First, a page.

Nicki Minaj has seemed to be the front-runner to win the Grammy for Best New Artist since her debut album, Pink Friday, entered The Billboard 200 at #2 in November 2010. The album later reached #1. Minaj has amassed five top 10 singles, counting featured credits on hits by Trey Songz, Drake, Big Sean and David Guetta. But there's a complicating factor: Grammy voters rarely vote for rap artists in the "Big Four" categories—Album, Record and Song of the Year and Best New Artist.
Although rap has been a key part of pop culture for three decades, just two hip-hop artists (Arrested Development and Lauryn Hill) have won for Best New Artist.
Puff Daddy was nominated as Best New Artist of 1997, but lost to Paula Cole, who had a pair of big hits that year ("Where Have All The Cowboys Gone?" and "I Don't Want To Wait"), and then faded from view. Despite having the #1 album of 2003, Get Rich Or Die Tryin', 50 Cent lost as that year's Best New Artist to the rock group Evanescence.
The following year, Kanye West lost to Maroon 5. Yet West was nominated for Album of the Year for each of his first three albums, The College Dropout, Late Registration and Graduation. He was nominated for Record of the Year for his 2005 smash "Gold Digger" (featuring Jamie Foxx). Maroon 5 has yet to be nominated in either of those headline-generating categories.
Drake was nominated for Best New Artist last year, but, in one of the most jaw-dropping moments in Grammy history, lost to classical artist Esperanza Spalding.
But at least those rappers were nominated for the award. Jay-Z and Eminem weren't so lucky. That's not so surprising in the case of Jay-Z. His debut album, Reasonable Doubt, was a hit in 1996, but he really came into his own with the release of his third album, Vol. 2…Hard Knock Life, in 1998. But it is surprising in the case of Eminem, whose 1999 debut, The Slim Shady LP, was an instant hit. (The winner that year: Christina Aguilera.)
So will Minaj's name be called out on Feb. 12 when the 54th annual Grammy Awards are presented at Staples Center in Los Angeles? It may come down to whether the voters' attraction to female solo artists in the New Artist category (females have won in 13 of the last 20 years) outweighs their inclination not to vote for rap artists in this and other "Big Four" categories.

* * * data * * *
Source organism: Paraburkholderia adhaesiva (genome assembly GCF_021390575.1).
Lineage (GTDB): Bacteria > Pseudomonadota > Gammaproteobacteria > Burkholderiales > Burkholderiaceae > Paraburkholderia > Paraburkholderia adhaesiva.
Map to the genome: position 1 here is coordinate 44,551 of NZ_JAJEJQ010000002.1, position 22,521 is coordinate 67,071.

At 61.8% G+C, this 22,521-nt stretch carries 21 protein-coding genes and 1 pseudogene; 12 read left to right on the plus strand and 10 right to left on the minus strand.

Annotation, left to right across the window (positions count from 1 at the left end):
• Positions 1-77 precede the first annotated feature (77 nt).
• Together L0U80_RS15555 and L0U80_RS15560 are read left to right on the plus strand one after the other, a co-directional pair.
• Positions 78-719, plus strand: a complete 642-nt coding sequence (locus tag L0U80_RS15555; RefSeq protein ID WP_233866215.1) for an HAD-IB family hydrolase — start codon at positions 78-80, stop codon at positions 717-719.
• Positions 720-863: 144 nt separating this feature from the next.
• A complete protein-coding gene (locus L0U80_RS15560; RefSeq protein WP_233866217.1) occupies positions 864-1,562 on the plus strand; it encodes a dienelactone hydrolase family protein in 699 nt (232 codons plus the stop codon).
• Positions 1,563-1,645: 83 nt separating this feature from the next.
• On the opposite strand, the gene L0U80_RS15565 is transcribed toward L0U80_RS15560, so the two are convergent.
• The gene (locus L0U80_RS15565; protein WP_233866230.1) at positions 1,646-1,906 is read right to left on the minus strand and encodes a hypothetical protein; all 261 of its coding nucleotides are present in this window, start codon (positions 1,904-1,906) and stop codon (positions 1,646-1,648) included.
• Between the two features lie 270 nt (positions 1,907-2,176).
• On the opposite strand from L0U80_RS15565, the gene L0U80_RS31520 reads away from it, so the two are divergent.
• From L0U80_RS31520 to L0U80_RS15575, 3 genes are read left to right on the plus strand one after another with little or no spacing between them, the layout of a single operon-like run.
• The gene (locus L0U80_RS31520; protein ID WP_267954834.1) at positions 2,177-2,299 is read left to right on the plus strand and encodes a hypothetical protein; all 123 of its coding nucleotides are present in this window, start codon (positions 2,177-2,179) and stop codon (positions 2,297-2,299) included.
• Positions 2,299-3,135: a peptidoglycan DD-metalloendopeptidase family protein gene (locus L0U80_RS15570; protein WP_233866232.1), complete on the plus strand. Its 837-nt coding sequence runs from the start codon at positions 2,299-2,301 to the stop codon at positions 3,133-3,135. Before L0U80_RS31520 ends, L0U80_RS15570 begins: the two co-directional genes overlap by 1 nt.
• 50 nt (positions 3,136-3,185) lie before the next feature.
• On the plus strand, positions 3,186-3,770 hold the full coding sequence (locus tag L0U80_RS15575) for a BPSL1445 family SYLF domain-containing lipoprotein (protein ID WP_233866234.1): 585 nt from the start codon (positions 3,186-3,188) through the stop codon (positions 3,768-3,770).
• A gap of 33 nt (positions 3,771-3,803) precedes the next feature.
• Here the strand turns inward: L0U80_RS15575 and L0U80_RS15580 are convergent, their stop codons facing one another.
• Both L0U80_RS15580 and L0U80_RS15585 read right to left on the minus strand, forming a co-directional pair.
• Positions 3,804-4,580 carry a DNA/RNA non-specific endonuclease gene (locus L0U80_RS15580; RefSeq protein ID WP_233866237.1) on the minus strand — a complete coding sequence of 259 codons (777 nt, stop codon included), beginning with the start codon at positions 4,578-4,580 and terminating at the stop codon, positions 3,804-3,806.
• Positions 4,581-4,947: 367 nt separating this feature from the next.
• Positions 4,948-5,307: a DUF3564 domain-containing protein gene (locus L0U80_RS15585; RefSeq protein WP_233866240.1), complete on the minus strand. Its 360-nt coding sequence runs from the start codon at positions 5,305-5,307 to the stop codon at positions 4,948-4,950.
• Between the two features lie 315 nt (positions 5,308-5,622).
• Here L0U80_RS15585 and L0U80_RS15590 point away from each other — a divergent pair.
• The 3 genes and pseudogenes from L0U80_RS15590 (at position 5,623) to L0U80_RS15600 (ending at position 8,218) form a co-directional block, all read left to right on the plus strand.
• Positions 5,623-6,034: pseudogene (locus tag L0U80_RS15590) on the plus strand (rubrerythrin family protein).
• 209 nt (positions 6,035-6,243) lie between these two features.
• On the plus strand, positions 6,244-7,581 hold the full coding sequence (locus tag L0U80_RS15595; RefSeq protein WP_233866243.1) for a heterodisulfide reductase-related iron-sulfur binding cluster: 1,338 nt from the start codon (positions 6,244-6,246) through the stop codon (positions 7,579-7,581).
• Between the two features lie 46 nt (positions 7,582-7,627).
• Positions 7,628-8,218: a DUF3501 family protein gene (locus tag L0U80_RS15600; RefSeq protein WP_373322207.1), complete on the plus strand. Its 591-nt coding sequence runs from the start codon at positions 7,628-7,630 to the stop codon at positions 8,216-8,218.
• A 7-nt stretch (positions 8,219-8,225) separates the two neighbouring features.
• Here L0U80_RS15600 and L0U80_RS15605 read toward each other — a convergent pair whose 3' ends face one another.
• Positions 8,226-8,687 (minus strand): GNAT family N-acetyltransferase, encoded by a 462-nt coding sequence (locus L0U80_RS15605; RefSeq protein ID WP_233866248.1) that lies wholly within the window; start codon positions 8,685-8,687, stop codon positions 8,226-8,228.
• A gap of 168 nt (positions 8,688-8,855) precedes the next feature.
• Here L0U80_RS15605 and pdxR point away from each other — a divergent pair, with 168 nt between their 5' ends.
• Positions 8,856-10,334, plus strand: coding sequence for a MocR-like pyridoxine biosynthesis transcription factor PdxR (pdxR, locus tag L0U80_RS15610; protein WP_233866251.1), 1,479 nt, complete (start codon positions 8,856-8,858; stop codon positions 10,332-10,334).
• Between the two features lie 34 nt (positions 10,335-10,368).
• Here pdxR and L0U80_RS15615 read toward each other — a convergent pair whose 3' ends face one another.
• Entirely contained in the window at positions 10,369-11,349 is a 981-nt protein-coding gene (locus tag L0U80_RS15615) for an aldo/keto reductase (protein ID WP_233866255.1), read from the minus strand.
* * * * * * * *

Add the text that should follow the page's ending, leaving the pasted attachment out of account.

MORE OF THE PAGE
No rap hits have ever won for Record or Song of the Year. Just two hip-hop albums (Lauryn Hill's The Miseducation Of Lauryn Hill and OutKast's Speakerboxxx/The Love Below) have won for Album of the Year. (And Hill's album was slotted in R&B rather than rap, which suggests that the academy saw her on the R&B side of hip-hop.)
This year, all five nominees for Best Rap Album reached #1 on The Billboard 200, which is a sign of the strength of the field. Those albums are Pink Friday, Kanye West's My Beautiful Dark Twisted Fantasy, the West/Jay-Z collaboration Watch The Throne, Lil Wayne's The Carter IV and Lupe Fiasco's Lasers. Yet none of these albums was nominated for Album of the Year.
Is this a "snub," to use the favorite word of pundits? Not any more than it's a "snub" that no country albums made the Album of the Year finals this year, despite such strong entries as Taylor Swift's Speak Now and Jason Aldean's My Kinda Party. The simple fact is that there are many albums from many genres competing for just five slots. Some worthy contenders are bound to be left out.
Besides, with rap, the problem isn't so much getting nominated in the top categories as winning.
In January 1980, Sugarhill Gang's "Rapper's Delight" became the first rap hit to break into the top 40 on Billboard's Hot 100. But the Grammys didn't have any categories devoted to rap until 1988, when they added one for Best Rap Performance. (The first winner was D.J. Jazzy Jeff & the Fresh Prince's universally relatable "Parents Just Don't Understand.")
Tone Loc was the first rap artist to receive a Grammy nomination in one of the "Big Four" categories. The rapper, who had two smash hits in 1989, "Wild Thing" and "Funky Cold Medina," was nominated as Best New Artist that year. (He lost to Milli Vanilli, whose award was subsequently revoked after it was revealed that the photogenic duo hadn't actually sung on its album.)
M.C. Hammer's 1990 blockbuster Please Hammer Don't Hurt 'Em was the first rap album to receive an Album of the Year nomination. Hammer's exuberant smash "U Can't Touch This" was the first rap single to receive a Record of the Year nomination. These were the only rap recordings to receive nominations in these marquee categories under the old voting system, in which voting members of the Recording Academy determined the final nominations in the top categories. Starting in 1995, largely in an effort to make the nominations more contemporary and relevant, a panel was instituted to review the members' choices and make the final selections.
The first year that the panel was in place, two hip-hop smashes were nominated for Record of the Year: "Gangsta's Paradise" by Coolio featuring L.V. and TLC's "Waterfalls," a category-defying blend of pop, soul and rap elements.
Since 1995, 13 rap or hip-hop albums have been nominated for Album of the Year. But, as noted, only two have won. (While the panel decides the final nominations in the top categories, the full voting membership determines the winners.)